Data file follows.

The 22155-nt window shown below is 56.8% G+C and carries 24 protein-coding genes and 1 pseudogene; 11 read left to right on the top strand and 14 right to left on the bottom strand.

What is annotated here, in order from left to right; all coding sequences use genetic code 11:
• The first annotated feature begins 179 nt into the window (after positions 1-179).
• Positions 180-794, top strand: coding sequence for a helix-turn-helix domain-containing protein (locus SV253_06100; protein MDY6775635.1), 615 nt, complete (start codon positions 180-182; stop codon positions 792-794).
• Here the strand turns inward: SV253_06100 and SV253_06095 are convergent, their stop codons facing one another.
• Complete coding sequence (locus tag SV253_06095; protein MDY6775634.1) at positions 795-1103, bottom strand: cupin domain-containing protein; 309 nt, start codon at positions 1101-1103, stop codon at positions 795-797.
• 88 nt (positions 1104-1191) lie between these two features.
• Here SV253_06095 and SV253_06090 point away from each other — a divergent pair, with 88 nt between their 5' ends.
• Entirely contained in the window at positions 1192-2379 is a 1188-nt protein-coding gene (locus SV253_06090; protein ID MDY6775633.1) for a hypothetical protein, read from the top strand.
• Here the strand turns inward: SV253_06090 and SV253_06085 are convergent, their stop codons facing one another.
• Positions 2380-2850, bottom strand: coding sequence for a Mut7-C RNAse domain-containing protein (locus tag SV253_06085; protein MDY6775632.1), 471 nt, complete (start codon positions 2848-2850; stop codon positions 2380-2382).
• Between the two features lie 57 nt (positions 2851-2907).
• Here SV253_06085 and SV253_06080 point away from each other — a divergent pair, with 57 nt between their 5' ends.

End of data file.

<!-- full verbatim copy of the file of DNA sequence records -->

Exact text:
The 22155-nt window shown below is 56.8% G+C and carries 24 protein-coding genes and 1 pseudogene; 11 read left to right on the top strand and 14 right to left on the bottom strand.

What is annotated here, in order from left to right; all coding sequences use genetic code 11:
• The first annotated feature begins 179 nt into the window (after positions 1-179).
• Positions 180-794, top strand: coding sequence for a helix-turn-helix domain-containing protein (locus SV253_06100; protein MDY6775635.1), 615 nt, complete (start codon positions 180-182; stop codon positions 792-794).
• Here the strand turns inward: SV253_06100 and SV253_06095 are convergent, their stop codons facing one another.
• Complete coding sequence (locus tag SV253_06095; protein MDY6775634.1) at positions 795-1103, bottom strand: cupin domain-containing protein; 309 nt, start codon at positions 1101-1103, stop codon at positions 795-797.
• 88 nt (positions 1104-1191) lie between these two features.
• Here SV253_06095 and SV253_06090 point away from each other — a divergent pair, with 88 nt between their 5' ends.
• Entirely contained in the window at positions 1192-2379 is a 1188-nt protein-coding gene (locus SV253_06090; protein ID MDY6775633.1) for a hypothetical protein, read from the top strand.
• Here the strand turns inward: SV253_06090 and SV253_06085 are convergent, their stop codons facing one another.
• Positions 2380-2850, bottom strand: coding sequence for a Mut7-C RNAse domain-containing protein (locus tag SV253_06085; protein MDY6775632.1), 471 nt, complete (start codon positions 2848-2850; stop codon positions 2380-2382).
• Between the two features lie 57 nt (positions 2851-2907).
• Here SV253_06085 and SV253_06080 point away from each other — a divergent pair, with 57 nt between their 5' ends.